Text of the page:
8 Therefore do not be ashamed of the testimony about our Lord, nor of me his prisoner, but share in suffering for the gospel by the power of God,(emphasis added)
As Christians, to what are we called? Here, Paul insists that what we are called to is suffering.
Now, that sounds like fun!
This particular subject is one I have been thinking about for a very long time. Whenever I hear or read some right-wing Christian whine about the oppression of Christians in America (which doesn't really happen), or wonder why, say, Amnesty International doesn't deal with anti-Christian violence around the world (it deals with prisoners of conscience, so there is some publication of instances of this kind of thing), all I have to say is what Paul says in the previous verse: "for God gave us a spirit not of fear but of power and love and self-control."
We aren't Christians because we want people to stop having sex outside marriage. We aren't Christians so that we can keep gay people from getting married. The Gospel isn't about keeping dirty pictures away from people, or not saying bad words. The Gospel is the good news that God has been manifest in Divine fullness in the life, death, and resurrection of Jesus. The scandal of the Gospel is the humiliation of Jesus, a humiliation we are to follow in our own lives. We are not to be ashamed of the ways we are reviled, laughed at, mocked, or ignored, but continue on in a Spirit of power and love.
It is right here, at this very point, that I feel the difference between so much of what passes for Christianity in America shows itself to be false. Conservative Christians lament the lack of social and cultural sway the Church has; they shout in a loud voice about the deterioration of our culture (as if this were something new) and the way Christians have been sidelined in so much of our public discourse (again, a false statement, but it makes them feel besieged). I say, if these things are true, then rejoice, brothers and sisters! Instead of rejoicing, however, they demand that those who would silence the voice of the Church not do so. They demand, rather than simply keep preaching the Gospel. They condemn, rather than pray and love.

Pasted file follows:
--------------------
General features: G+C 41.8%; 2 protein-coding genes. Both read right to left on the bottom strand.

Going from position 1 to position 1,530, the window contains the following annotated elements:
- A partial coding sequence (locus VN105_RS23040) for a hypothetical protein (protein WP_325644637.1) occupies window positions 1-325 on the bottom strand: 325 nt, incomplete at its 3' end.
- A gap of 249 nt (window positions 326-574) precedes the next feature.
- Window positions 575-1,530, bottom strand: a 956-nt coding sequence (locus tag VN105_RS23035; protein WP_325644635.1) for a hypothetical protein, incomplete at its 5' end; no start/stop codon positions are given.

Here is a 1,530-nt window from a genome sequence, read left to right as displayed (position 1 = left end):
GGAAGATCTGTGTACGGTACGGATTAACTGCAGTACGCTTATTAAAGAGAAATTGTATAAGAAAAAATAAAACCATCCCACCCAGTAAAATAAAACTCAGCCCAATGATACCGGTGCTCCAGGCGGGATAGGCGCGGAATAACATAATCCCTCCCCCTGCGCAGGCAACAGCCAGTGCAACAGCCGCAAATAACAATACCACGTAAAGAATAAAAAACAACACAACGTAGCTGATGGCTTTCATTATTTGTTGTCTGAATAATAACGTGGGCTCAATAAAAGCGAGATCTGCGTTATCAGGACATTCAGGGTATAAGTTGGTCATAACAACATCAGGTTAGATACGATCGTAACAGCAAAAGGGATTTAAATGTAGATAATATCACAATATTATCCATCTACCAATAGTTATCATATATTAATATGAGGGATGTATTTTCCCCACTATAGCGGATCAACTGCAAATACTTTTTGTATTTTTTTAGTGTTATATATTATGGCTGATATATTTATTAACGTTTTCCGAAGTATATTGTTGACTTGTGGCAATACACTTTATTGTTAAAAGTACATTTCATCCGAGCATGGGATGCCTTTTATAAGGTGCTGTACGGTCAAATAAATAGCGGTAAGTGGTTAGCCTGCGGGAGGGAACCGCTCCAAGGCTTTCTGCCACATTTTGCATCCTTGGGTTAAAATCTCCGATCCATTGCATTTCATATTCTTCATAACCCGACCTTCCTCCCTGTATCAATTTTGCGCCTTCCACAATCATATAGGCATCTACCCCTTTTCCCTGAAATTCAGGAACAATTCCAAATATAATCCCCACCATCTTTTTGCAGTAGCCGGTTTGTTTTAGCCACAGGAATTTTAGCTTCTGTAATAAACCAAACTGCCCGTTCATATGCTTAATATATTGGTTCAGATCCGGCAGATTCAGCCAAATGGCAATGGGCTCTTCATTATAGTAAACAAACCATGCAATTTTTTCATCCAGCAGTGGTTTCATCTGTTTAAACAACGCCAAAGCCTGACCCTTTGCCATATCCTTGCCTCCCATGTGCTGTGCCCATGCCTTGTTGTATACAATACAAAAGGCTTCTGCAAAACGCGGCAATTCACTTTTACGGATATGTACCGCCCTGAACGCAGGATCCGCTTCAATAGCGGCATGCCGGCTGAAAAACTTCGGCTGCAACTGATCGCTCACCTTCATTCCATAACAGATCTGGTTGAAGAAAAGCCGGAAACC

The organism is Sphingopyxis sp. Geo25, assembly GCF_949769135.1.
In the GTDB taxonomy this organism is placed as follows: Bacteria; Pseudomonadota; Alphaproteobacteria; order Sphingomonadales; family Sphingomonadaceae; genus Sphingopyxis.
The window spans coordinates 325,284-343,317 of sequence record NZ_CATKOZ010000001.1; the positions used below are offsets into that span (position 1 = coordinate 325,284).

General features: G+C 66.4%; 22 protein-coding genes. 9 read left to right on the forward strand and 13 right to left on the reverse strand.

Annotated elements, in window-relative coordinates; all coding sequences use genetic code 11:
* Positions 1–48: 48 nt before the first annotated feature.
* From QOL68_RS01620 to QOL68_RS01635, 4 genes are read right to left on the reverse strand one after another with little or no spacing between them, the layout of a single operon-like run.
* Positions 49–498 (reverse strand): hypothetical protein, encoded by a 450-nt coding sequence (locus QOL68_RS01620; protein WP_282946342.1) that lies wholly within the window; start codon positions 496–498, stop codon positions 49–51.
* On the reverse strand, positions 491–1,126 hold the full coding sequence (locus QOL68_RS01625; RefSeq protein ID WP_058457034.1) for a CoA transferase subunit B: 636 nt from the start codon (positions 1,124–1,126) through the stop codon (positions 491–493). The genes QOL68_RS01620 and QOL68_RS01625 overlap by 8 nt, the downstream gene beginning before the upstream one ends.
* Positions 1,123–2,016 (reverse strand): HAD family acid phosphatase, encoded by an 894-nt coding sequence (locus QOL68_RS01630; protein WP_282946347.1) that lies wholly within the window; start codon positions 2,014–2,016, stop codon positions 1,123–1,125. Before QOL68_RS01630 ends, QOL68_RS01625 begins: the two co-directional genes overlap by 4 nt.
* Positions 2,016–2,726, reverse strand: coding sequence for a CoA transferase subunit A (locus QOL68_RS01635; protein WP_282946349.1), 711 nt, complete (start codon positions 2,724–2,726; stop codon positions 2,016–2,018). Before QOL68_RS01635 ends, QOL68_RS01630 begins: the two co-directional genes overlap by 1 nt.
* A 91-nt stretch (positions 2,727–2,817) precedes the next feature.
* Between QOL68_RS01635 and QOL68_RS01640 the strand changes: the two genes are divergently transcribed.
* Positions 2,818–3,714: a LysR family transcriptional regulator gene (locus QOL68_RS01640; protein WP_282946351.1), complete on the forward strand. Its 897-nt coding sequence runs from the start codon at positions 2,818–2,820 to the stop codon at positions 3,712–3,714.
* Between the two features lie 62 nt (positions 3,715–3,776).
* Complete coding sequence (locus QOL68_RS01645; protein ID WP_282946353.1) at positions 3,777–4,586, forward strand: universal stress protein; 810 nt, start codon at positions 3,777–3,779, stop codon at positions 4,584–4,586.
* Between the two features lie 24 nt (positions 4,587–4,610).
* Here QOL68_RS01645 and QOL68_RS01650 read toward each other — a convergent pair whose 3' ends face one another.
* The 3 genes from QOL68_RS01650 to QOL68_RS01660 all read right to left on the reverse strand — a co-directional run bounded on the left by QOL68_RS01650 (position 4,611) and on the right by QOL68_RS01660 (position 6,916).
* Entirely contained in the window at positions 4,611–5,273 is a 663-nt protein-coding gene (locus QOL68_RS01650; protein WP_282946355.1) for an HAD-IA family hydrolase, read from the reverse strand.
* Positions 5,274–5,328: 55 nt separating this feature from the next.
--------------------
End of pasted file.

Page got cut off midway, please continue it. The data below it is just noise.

In a word, what they know is not the power of God manifest in the strength to endure, but fear. I think it's kind of funny, actually, because they refuse to acknowledge what is and has been obvious to me for so long - they are afraid that what they believe is weaker than all the horrid bogeys of this world. Whether it's dirty words, or the horrible, evil gay agenda, or people having sex - all these are so much more powerful than the Gospel of Jesus they have to stop!
Paul's admonition to remember the Spirit of power and fearlessness is a nice antidote to the whining and complaining of so many. We aren't messengers of fear. We bring the Good News of God's love and justice and power, and rather than curl up in to the fetal position when people laugh at us for our foolishness, we shouldn't be ashamed, but remember this is the price we pay.
If it's Mr. Darwin's theory, or the gay couple down the street, or the unmarried pregnant woman who attends your church who you think are the enemy, my suggestion is you aren't paying attention. If any of these things cause you either anger or fear, I suggest you remember that we are called not to condemn but to love; not to be afraid of the world, but to embrace it as God has. Even as it laughs at us, or even (like Paul) far worse, just keep laughing and loving.